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Coriolanus   


variously affected with what he had done; some of them complaining
of him and condemning his act, others, who were inclined to a peaceful
conclusion, unfavourable to neither. A third party, while much disliking
his proceedings, yet could not look upon Marcius as a treacherous
person, but thought it pardonable in him to be thus shaken and driven
to surrender at last, under such compulsion. None, however, opposed
his commands; they all obediently followed him, though rather from
admiration of his virtue, than any regard they now had to his authority.
The Roman people, meantime, more effectually manifested how much fear
and danger they had been in while the war lasted, by their deportment
after they were freed from it. Those that guarded the walls had no
sooner given notice that the Volscians were dislodged and drawn off,
but they set open all their temples in a moment, and began to crown
themselves with garlands and prepare for sacrifice, as they were wont
to do upon tidings brought of any signal victory. But the joy and
transport of the whole city was chiefly remarkable in the honours
and marks of affection paid to the women, as well by the senate as
the people in general; every one declaring that they were, beyond
all question, the instruments of the public safety. And the senate
having passed a decree that whatsoever they would ask in the way of
any favour or honour should be allowed and done for them by the magistrates,
they demanded simply that a temple might be erected to Female Fortune,
the expense of which they offered to defray out of their own contributions,
if the city would be at the cost of sacrifices, and other matters
pertaining to the due honour of the gods, out of the common treasury.
The senate, much commending their public spirit, caused the temple
to be built and a statue set up in it at the public charge; they,
however, made up a sum among themselves for a second image of Fortune,
which the Romans say uttered, as it was putting up, words to this
effect, "Blessed of the gods, O women, is your gift."
These words, they profess, were repeated a second time, expecting
our belief of what seems pretty nearly an impossibility. It may be
possible enough that statues may seem to sweat, and to run with tears,
and to stand with certain dewy drops of a sanguine colour; for timber
and stones are frequently known to contract a kind of scurf and rottenness,
productive of moisture; and various tints may form on the surfaces,
both from within and from the action of the air outside; and by these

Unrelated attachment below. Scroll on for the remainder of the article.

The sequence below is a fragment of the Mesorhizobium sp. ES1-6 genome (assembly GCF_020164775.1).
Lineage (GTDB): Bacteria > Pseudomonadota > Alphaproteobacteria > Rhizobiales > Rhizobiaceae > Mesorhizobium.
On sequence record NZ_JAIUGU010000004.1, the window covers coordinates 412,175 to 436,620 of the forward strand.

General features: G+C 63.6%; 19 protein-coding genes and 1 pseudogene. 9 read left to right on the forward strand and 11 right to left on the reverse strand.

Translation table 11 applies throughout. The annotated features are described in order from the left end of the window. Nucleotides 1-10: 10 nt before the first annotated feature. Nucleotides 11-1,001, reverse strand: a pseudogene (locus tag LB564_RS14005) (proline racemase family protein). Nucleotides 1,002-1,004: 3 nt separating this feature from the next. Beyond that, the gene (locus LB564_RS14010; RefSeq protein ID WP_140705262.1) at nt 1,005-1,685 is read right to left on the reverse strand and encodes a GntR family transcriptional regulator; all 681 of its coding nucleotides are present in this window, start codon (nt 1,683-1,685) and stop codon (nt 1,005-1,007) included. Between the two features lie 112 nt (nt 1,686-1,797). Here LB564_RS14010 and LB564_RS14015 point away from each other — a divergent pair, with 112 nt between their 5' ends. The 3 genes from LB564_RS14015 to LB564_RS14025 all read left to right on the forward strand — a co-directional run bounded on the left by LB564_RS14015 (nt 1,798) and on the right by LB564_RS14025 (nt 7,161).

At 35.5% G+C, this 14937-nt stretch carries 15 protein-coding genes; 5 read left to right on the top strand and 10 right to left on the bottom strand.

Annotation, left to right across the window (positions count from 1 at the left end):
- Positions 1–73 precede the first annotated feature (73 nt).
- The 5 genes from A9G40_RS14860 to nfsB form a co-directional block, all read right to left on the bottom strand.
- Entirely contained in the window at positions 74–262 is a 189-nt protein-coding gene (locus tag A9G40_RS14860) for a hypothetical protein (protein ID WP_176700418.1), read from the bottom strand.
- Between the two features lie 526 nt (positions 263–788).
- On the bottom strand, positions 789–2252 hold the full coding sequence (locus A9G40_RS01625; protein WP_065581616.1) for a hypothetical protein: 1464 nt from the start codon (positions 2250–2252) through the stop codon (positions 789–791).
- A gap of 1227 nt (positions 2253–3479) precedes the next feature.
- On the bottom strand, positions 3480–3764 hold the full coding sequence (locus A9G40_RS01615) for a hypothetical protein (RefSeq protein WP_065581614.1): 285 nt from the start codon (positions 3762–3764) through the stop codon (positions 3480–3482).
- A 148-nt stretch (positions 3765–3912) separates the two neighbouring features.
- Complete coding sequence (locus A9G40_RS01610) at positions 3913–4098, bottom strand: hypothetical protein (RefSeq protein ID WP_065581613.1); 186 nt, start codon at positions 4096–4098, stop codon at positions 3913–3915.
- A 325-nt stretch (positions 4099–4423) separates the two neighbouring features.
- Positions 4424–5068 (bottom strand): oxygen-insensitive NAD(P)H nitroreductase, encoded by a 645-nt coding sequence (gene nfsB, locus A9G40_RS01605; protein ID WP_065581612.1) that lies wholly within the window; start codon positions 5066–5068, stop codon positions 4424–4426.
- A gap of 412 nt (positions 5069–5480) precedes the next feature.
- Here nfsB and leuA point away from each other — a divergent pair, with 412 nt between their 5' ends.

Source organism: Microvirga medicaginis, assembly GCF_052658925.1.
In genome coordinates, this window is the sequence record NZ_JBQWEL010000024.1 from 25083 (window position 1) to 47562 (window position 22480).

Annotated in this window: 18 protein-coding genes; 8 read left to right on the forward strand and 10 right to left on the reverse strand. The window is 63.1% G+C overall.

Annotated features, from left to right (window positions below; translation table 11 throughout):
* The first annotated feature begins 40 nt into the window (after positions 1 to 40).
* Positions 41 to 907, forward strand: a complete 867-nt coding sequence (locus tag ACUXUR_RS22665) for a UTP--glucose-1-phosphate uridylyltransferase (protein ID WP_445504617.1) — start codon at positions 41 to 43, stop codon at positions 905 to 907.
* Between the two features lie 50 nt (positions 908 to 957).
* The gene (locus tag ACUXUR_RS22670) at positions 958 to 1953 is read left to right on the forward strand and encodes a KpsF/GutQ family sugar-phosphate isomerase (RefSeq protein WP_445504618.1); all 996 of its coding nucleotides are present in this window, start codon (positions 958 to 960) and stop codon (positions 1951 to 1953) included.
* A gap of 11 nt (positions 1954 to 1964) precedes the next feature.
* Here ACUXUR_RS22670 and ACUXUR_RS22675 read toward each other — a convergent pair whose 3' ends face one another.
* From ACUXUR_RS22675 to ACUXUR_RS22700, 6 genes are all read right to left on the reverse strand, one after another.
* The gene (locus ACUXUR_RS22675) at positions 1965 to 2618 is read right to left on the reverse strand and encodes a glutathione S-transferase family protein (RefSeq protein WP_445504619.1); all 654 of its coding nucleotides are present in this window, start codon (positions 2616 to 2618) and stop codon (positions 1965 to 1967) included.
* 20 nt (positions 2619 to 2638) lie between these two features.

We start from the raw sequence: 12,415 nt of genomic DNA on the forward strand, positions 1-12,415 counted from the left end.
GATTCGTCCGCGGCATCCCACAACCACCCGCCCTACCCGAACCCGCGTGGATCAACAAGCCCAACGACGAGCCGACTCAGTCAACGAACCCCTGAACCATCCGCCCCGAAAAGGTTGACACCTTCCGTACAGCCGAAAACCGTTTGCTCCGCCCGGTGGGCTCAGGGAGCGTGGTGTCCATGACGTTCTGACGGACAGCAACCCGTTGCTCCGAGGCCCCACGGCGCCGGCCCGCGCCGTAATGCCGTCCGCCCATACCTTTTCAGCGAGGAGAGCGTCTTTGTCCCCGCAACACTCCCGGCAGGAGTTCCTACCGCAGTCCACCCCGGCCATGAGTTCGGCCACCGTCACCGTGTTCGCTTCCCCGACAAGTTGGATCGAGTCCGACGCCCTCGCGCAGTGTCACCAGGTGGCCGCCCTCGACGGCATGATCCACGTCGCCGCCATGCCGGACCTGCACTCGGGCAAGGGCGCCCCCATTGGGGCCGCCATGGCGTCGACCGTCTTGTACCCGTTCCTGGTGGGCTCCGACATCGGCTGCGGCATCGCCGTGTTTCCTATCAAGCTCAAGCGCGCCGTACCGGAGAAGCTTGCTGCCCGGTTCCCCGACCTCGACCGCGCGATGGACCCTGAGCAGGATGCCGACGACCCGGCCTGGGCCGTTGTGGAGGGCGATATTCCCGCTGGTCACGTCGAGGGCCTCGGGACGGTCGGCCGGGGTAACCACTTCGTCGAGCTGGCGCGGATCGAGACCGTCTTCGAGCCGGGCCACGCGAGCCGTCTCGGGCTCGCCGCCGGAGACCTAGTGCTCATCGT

signs it is not absurd to imagine that the deity may forewarn us.
It may happen, also, that images and statues may sometimes make a
noise not unlike that of a moan or groan, through a rupture or violent
internal separation of the parts; but that an articulate voice, and
such express words, and language so clear and exact and elaborate,
should proceed from inanimate things is, in my judgment, a thing utterly
out of possibility. For it was never known that either the soul of
man, or the deity himself, uttered vocal sounds and language, alone,
without an organized body and members fitted for speech. But where
history seems in a manner to force our assent by the concurrence of
numerous and credible witnesses, we are to conclude that an impression
distinct from sensation affects the imaginative part of our nature,
and then carries away the judgment, so as to believe it to be a sensation;
just as in sleep we fancy we see and hear, without really doing either.
Persons, however, whose strong feelings of reverence to the deity,
and tenderness for religion, will not allow them to deny or invalidate
anything of this kind, have certainly a strong argument for their
faith, in the wonderful and transcendent character of the divine power;
which admits no manner of comparison with ours, either in its nature
or its action, the modes or the strength of its operations. It is
no contradiction to reason that it should do things that we cannot
do, and effect what for us is impracticable: differing from us in
all respects, in its acts yet more than in other points we may well
believe it to be unlike us and remote from us. Knowledge of divine
things for the most part, as Heraclitus says, is lost to us by incredulity.
When Marcius came back to Antium, Tullus, who thoroughly hated and
greatly feared him, proceeded at once to contrive how he might immediately

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